Herpesviruses are highly adapted to their hosts, and severe infection is usually observed only in the very young, the fetus, the immunocompromised, or following infection of an alternative host. Most herpesviruses establish a systemic infection, a cell-associated viraemia being detectable during primary infection. Some members of the genus Simplexvirus appear to be an exception to the rule: in the normal host, infection is limited to epithelium at the site of infection and sensory nerves innervating the site. A variety of immune evasion mechanisms have been identified in different viruses, including those operating against complement, antibody, MHC class I presentation and NK cell killing. The key to survival of herpesviruses is their ability to establish life-long latent infection, a feature that is assumed to be the hallmark of all herpesviruses. The cell type responsible for harboring latent virus has been established in relatively few instances. Nevertheless, the emerging picture is that for the family Herpesviridae, members of the subfamily Alphaherpesvirinae establish latent infection in neurons, members of the subfamily Betaherpesvirinae establish latent infection in cells of the monocyte series, and members of the subfamily Gammaherpesvirinae establish latent infection in lymphocytes. It should be emphasized, however, that this general picture is based on a very limited number of examples and that there are reports of latent infection at other sites. Little detail is known about latency for the families Alloherpesviridae and Malacoherpesviridae.
Members of the order Herpesvirales comprise a diverse collection of viruses that share characteristic virion morphology. The protein that comes nearest to being herpesvirus-specific is the putative ATPase subunit of the terminase (a complex that is responsible for packaging viral DNA into nascent capsids), which is conserved in all herpesviruses and has more distant relatives in T4-like bacteriophages of the family Myoviridae. The diversity of the order has meant that criteria such as serology or nucleic acid hybridization have limited value in determining relationships between different viruses, and the construction of a satisfactory taxonomic structure has been a significant challenge. Historically, members of the family Herpesviridae were grouped into subfamilies on the basis of broad biological criteria. Division of the subfamilies into genera was based on antigenic cross-reactivity and molecular criteria, primarily the size and structure of the genome. In retrospect, these assignments were found to be generally consistent with sequence-based phylogeny. Modern classification of herpesviruses is based primarily on genetic content.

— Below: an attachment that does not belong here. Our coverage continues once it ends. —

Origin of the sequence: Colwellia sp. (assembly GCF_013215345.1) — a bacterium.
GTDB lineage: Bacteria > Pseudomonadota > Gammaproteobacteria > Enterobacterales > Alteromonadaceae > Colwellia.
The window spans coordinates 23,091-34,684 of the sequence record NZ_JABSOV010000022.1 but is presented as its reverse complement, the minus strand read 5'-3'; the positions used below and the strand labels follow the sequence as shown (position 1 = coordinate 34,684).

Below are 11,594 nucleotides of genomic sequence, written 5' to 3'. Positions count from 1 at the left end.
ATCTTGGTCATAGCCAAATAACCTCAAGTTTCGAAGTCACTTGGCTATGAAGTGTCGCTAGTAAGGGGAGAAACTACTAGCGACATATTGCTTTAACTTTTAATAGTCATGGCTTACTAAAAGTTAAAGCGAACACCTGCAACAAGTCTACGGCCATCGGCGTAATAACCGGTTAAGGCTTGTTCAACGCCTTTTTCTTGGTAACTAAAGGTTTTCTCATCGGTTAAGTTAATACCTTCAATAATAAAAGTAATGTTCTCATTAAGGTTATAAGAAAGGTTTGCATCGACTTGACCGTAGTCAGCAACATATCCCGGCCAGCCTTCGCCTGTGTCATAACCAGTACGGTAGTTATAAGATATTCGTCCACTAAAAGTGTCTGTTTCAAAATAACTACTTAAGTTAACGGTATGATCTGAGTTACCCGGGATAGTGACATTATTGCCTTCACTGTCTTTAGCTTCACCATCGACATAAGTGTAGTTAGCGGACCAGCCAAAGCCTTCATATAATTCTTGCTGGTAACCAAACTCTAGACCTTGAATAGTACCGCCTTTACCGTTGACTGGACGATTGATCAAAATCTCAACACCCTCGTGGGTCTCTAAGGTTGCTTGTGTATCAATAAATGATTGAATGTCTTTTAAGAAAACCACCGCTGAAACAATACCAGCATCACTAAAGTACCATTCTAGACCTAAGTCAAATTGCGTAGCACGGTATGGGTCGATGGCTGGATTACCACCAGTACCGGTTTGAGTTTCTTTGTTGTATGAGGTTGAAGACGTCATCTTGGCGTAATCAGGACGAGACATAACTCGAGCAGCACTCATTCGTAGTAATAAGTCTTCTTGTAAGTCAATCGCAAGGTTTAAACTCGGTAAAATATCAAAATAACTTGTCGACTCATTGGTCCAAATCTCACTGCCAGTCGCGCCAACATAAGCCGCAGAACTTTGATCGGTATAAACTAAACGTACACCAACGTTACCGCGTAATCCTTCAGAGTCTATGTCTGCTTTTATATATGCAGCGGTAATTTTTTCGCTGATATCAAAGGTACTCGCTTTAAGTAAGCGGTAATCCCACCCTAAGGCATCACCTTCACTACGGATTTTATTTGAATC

At all levels from order to species, herpesvirus taxa are described as corresponding to “distinct genetic lineages”; these lineages are defined by two criteria: (a) comparison of nucleotide or predicted amino acid sequences of conserved herpesvirus genes, and (b) identification of particular genes or genetic properties that are unique to a virus subset.
Phylogenetic relationships within the family Herpesviridae are illustrated in Figure 5.
Figure 5. Phylogenetic relationships within the family Herpesviridae. The unrooted Bayesian tree is based on amino acid sequence alignments for the orthologs of HHV-1 genes UL15, UL19, UL27, UL28, UL29 and UL30. The scale indicates the number of amino acid substitutions per site. (Adapted from McGeoch, D.J., Davison, A.J., Dolan, A., Gatherer, D. and Sevilla-Reyes, E.E. (2008). Molecular evolution of the Herpesvirales. In: Origin and Evolution of Viruses, 2nd edn (E. Domingo, C.R. Parrish and J.J. Holland, Eds.), Elsevier, London, pp. 447–475; used with permission from Elsevier.)